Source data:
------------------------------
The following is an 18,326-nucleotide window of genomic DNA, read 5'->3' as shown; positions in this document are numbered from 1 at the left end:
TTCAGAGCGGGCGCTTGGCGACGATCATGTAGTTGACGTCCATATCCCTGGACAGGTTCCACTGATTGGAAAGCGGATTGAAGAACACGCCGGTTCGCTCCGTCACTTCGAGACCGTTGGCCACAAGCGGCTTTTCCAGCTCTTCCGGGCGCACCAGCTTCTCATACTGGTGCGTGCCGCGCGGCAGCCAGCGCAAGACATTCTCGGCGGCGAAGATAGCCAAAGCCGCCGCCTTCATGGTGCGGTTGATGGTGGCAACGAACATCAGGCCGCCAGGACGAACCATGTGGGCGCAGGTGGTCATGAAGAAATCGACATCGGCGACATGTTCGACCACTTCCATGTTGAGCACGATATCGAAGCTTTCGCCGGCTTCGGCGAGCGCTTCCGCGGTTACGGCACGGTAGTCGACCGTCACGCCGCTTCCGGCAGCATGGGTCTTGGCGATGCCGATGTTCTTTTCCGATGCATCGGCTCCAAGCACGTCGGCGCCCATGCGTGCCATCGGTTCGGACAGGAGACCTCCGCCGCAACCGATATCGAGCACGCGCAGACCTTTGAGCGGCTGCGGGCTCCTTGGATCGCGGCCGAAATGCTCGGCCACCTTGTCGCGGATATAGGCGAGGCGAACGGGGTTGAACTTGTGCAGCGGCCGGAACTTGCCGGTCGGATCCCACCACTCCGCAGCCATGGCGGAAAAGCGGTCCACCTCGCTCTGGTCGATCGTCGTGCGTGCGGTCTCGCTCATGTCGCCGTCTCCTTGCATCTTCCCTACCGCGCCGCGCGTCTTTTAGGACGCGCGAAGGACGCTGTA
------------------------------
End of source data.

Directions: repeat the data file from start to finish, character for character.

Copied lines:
The following is an 18,326-nucleotide window of genomic DNA, read 5'->3' as shown; positions in this document are numbered from 1 at the left end:
TTCAGAGCGGGCGCTTGGCGACGATCATGTAGTTGACGTCCATATCCCTGGACAGGTTCCACTGATTGGAAAGCGGATTGAAGAACACGCCGGTTCGCTCCGTCACTTCGAGACCGTTGGCCACAAGCGGCTTTTCCAGCTCTTCCGGGCGCACCAGCTTCTCATACTGGTGCGTGCCGCGCGGCAGCCAGCGCAAGACATTCTCGGCGGCGAAGATAGCCAAAGCCGCCGCCTTCATGGTGCGGTTGATGGTGGCAACGAACATCAGGCCGCCAGGACGAACCATGTGGGCGCAGGTGGTCATGAAGAAATCGACATCGGCGACATGTTCGACCACTTCCATGTTGAGCACGATATCGAAGCTTTCGCCGGCTTCGGCGAGCGCTTCCGCGGTTACGGCACGGTAGTCGACCGTCACGCCGCTTCCGGCAGCATGGGTCTTGGCGATGCCGATGTTCTTTTCCGATGCATCGGCTCCAAGCACGTCGGCGCCCATGCGTGCCATCGGTTCGGACAGGAGACCTCCGCCGCAACCGATATCGAGCACGCGCAGACCTTTGAGCGGCTGCGGGCTCCTTGGATCGCGGCCGAAATGCTCGGCCACCTTGTCGCGGATATAGGCGAGGCGAACGGGGTTGAACTTGTGCAGCGGCCGGAACTTGCCGGTCGGATCCCACCACTCCGCAGCCATGGCGGAAAAGCGGTCCACCTCGCTCTGGTCGATCGTCGTGCGTGCGGTCTCGCTCATGTCGCCGTCTCCTTGCATCTTCCCTACCGCGCCGCGCGTCTTTTAGGACGCGCGAAGGACGCTGTA